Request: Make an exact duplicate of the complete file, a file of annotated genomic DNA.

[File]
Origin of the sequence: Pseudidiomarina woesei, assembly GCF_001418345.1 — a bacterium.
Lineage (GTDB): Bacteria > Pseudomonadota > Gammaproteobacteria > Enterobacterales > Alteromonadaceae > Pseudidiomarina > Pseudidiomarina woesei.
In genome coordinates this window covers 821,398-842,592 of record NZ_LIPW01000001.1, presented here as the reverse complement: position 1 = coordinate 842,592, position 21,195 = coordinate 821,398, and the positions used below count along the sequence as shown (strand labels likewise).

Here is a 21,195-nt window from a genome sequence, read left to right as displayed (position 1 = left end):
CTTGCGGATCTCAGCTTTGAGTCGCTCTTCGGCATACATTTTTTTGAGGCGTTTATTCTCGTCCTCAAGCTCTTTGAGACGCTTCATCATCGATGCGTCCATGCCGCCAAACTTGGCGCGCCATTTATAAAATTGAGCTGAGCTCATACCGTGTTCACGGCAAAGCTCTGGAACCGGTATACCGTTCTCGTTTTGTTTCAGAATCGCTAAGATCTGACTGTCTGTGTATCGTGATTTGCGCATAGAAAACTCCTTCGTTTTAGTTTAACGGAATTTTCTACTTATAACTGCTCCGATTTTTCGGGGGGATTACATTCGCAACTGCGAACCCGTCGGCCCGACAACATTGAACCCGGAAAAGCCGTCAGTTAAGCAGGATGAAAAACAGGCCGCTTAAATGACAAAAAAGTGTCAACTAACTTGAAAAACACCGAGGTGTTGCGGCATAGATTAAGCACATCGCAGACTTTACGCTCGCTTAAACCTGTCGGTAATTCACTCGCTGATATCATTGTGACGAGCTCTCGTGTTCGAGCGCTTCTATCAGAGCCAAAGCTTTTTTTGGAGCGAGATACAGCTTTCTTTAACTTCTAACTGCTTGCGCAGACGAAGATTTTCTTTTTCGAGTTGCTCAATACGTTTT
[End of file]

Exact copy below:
Origin of the sequence: Pseudidiomarina woesei, assembly GCF_001418345.1 — a bacterium.
Lineage (GTDB): Bacteria > Pseudomonadota > Gammaproteobacteria > Enterobacterales > Alteromonadaceae > Pseudidiomarina > Pseudidiomarina woesei.
In genome coordinates this window covers 821,398-842,592 of record NZ_LIPW01000001.1, presented here as the reverse complement: position 1 = coordinate 842,592, position 21,195 = coordinate 821,398, and the positions used below count along the sequence as shown (strand labels likewise).

Here is a 21,195-nt window from a genome sequence, read left to right as displayed (position 1 = left end):
CTTGCGGATCTCAGCTTTGAGTCGCTCTTCGGCATACATTTTTTTGAGGCGTTTATTCTCGTCCTCAAGCTCTTTGAGACGCTTCATCATCGATGCGTCCATGCCGCCAAACTTGGCGCGCCATTTATAAAATTGAGCTGAGCTCATACCGTGTTCACGGCAAAGCTCTGGAACCGGTATACCGTTCTCGTTTTGTTTCAGAATCGCTAAGATCTGACTGTCTGTGTATCGTGATTTGCGCATAGAAAACTCCTTCGTTTTAGTTTAACGGAATTTTCTACTTATAACTGCTCCGATTTTTCGGGGGGATTACATTCGCAACTGCGAACCCGTCGGCCCGACAACATTGAACCCGGAAAAGCCGTCAGTTAAGCAGGATGAAAAACAGGCCGCTTAAATGACAAAAAAGTGTCAACTAACTTGAAAAACACCGAGGTGTTGCGGCATAGATTAAGCACATCGCAGACTTTACGCTCGCTTAAACCTGTCGGTAATTCACTCGCTGATATCATTGTGACGAGCTCTCGTGTTCGAGCGCTTCTATCAGAGCCAAAGCTTTTTTTGGAGCGAGATACAGCTTTCTTTAACTTCTAACTGCTTGCGCAGACGAAGATTTTCTTTTTCGAGTTGCTCAATACGTTTT